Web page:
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'A mother's cry' against overdose

Published: Tuesday, Aug. 20, 2013 12:00 p.m. CDT • Updated: Wednesday, Aug. 21, 2013 9:56 a.m. CDT
Caption
(Dana Herra – dherra@shawmedia.)
Debbie Bockstahler sits in her Genoa living room, surrounded by posters she has made showing the faces of victims of drug overdose. Families of the victims have been sending the photos to her through a Facebook page she started when her son, Cody McCaulley, died of a heroin overdose last year. There are more than 200, and new ones arrive regularly. "I know all their names," Bockstahler said.
Caption
(Photo provided)
Cody McCaulley, pictured, was 28 when he died of a heroin overdose. His mother, Debbie Bockstahler of Genoa, has begun a campaign to educate the public about the prevalence of drug abuse and overdose. "He seemed healthy," she said. "I didn't know the signs."

Since January, families have sent Debbie Bockstahler photos of more than 200 victims of drug overdose.

And she can name every one.

“These two were twins,” she said, pointing out a photo of two smiling young men.

Her finger then travels to a pair of women in their late teens or early 20s, beaming at the camera.

“These were best friends, and they died within days of each other,” she said. “It seems no matter how hard we work, we aren’t getting anywhere. I just keep adding more.”

Bockstahler is on a personal crusade to raise awareness of the prevalence and devastating effects of drug overdose. Her goal is to prevent other families from suffering what hers went through when her son, Cody McCaulley, died July 1, 2012, of a heroin overdose. He was 28 years old.

“People ask me if this is in memory of my son, but it’s not,” she said. “I wish I could say it is, but it’s not about Cody anymore. It’s about bringing awareness.”

Bockstahler has planned an overdose awareness event to take place in Genoa on Aug. 31. She plans to have a live band, a speaker, and lots of handouts and information. Also on display will be the sheets of posterboard showing the faces of people whose families have contacted Bockstahler through her Facebook page, Drug Awareness A Mother’s Cry.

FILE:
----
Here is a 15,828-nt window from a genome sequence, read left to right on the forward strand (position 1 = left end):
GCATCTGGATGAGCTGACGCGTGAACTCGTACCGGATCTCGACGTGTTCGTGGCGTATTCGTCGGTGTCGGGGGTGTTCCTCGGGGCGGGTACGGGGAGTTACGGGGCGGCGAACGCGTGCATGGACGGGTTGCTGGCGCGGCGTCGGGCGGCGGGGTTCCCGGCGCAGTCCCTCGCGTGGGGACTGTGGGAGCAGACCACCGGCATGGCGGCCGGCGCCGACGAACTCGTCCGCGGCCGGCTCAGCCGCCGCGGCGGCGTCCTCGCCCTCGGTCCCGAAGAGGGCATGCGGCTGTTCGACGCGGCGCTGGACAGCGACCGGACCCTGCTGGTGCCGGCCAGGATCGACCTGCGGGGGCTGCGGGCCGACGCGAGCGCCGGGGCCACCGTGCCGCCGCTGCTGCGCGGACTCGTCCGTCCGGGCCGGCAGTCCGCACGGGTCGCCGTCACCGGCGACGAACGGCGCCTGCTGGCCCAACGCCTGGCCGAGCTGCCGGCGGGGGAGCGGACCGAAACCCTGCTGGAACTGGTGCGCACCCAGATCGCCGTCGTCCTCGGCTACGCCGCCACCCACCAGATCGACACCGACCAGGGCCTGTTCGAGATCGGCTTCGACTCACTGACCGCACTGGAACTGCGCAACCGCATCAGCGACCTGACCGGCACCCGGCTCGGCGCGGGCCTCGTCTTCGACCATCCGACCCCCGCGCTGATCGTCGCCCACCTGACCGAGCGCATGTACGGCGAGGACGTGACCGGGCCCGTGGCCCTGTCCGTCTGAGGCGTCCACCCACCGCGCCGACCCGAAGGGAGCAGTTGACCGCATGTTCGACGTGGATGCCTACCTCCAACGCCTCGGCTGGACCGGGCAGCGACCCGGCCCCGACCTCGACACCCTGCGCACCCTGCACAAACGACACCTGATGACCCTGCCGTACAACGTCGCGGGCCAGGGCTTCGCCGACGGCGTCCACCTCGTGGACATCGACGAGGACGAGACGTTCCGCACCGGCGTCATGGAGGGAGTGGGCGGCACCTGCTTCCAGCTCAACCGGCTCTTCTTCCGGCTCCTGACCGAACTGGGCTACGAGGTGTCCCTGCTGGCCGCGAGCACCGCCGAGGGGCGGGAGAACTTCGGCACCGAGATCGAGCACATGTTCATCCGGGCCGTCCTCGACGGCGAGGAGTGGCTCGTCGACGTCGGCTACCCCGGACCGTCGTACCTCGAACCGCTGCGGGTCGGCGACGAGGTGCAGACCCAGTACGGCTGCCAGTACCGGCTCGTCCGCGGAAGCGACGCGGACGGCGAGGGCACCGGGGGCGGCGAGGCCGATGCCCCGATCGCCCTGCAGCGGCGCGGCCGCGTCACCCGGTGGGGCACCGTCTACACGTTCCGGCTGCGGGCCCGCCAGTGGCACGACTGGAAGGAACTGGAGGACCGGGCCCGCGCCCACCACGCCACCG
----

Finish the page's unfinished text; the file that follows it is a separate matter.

“Because of this cause, Debbie has been able to heal from all of the deep wounds she’s suffered over the last year,” Bockstahler’s mother, Stephanie Schnidt, said. “It’s so important for the public to get their heads out of the sand and look at their kids.”

Bockstahler says now she wishes she had known the signs of drug abuse. Outwardly, McCaulley seemed healthy, she said. He was the type of guy who didn’t even like to take aspirin, a non-drinker in a drinking family. He helped around the house, went to school and ran regularly.

“What we’re realizing is, it’s not the bum on the street,” Bockstahler said. “It’s beautiful kids who are going to school and being productive.”

Bockstahler said her mission was clear to her the day McCaulley died, when she heard a police officer use the word “epidemic.” In 2007, the most recent data available, the Centers for Disease Control and Prevention estimated one person in the U.S. died every 19 minutes of unintentional drug overdose.

Locally, there have been four unintentional overdose deaths so far in 2013, DeKalb County Coroner Dennis Miller said. There were 11 deaths attributed to drug overdose in 2012 and 12 in 2011. The most commonly-involved drugs were heroin, cocaine and fentanyl.

“I’ve seen an increase in heroin deaths over the last few years,” Miller said. “It had dropped off for awhile, but now it’s coming back. It’s easier to get and it’s cheaper to get.”

In fact, heroin can be purchased cheaper than a six-pack of beer, Bockstahler said, and the Internet means users don’t have to visit stereotypical “drug houses” or corner dealers.

Heroin users get their high when the drug binds to opioid receptors that control the perceptions of pain and reward. But these receptors are also located in areas of the brain stem that control bodily functions like blood pressure and respiration. Most heroin overdoses involve a suppression of the drive to breathe.

Dr. Andrea Barthwell, a noted drug expert who founded Two Dreams Outer Banks treatment center and is the medical director of Two Dreams Chicago, is the scheduled speaker at the Genoa vigil. She said the message must focus on raising drug-free children, not on managing drug use or ways to use safely.

According to data from Two Dreams, in 2011, 4.2 million Americans 12 and older had used heroin at least once in their lives. About 23 percent of people who use heroin become dependent on it. Users can become addicted after a single use, and can die the first time they try the drug.

Overdose Awareness and Prevention Vigil

6-9 p.m. Saturday, Aug. 31

211 Main St., Genoa

A speaker, live band and prayer service are planned. Families may bring photos of people who died from drug overdose.

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